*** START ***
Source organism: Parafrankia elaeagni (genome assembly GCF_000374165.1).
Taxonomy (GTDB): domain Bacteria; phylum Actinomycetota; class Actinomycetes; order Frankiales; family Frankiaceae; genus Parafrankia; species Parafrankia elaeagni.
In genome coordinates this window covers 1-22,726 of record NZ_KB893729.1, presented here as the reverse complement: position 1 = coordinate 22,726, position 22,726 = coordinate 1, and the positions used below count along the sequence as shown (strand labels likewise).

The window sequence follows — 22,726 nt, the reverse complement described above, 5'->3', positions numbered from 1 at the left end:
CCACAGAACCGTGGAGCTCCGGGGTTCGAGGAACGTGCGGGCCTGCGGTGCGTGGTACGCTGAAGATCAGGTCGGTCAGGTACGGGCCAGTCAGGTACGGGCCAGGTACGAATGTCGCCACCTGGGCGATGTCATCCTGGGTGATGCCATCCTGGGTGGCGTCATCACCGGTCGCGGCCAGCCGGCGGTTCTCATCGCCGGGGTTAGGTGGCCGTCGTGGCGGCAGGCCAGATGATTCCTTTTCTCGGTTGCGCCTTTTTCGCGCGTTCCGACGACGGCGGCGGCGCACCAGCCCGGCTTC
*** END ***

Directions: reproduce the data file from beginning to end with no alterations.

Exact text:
Source organism: Parafrankia elaeagni (genome assembly GCF_000374165.1).
Taxonomy (GTDB): domain Bacteria; phylum Actinomycetota; class Actinomycetes; order Frankiales; family Frankiaceae; genus Parafrankia; species Parafrankia elaeagni.
In genome coordinates this window covers 1-22,726 of record NZ_KB893729.1, presented here as the reverse complement: position 1 = coordinate 22,726, position 22,726 = coordinate 1, and the positions used below count along the sequence as shown (strand labels likewise).

The window sequence follows — 22,726 nt, the reverse complement described above, 5'->3', positions numbered from 1 at the left end:
CCACAGAACCGTGGAGCTCCGGGGTTCGAGGAACGTGCGGGCCTGCGGTGCGTGGTACGCTGAAGATCAGGTCGGTCAGGTACGGGCCAGTCAGGTACGGGCCAGGTACGAATGTCGCCACCTGGGCGATGTCATCCTGGGTGATGCCATCCTGGGTGGCGTCATCACCGGTCGCGGCCAGCCGGCGGTTCTCATCGCCGGGGTTAGGTGGCCGTCGTGGCGGCAGGCCAGATGATTCCTTTTCTCGGTTGCGCCTTTTTCGCGCGTTCCGACGACGGCGGCGGCGCACCAGCCCGGCTTC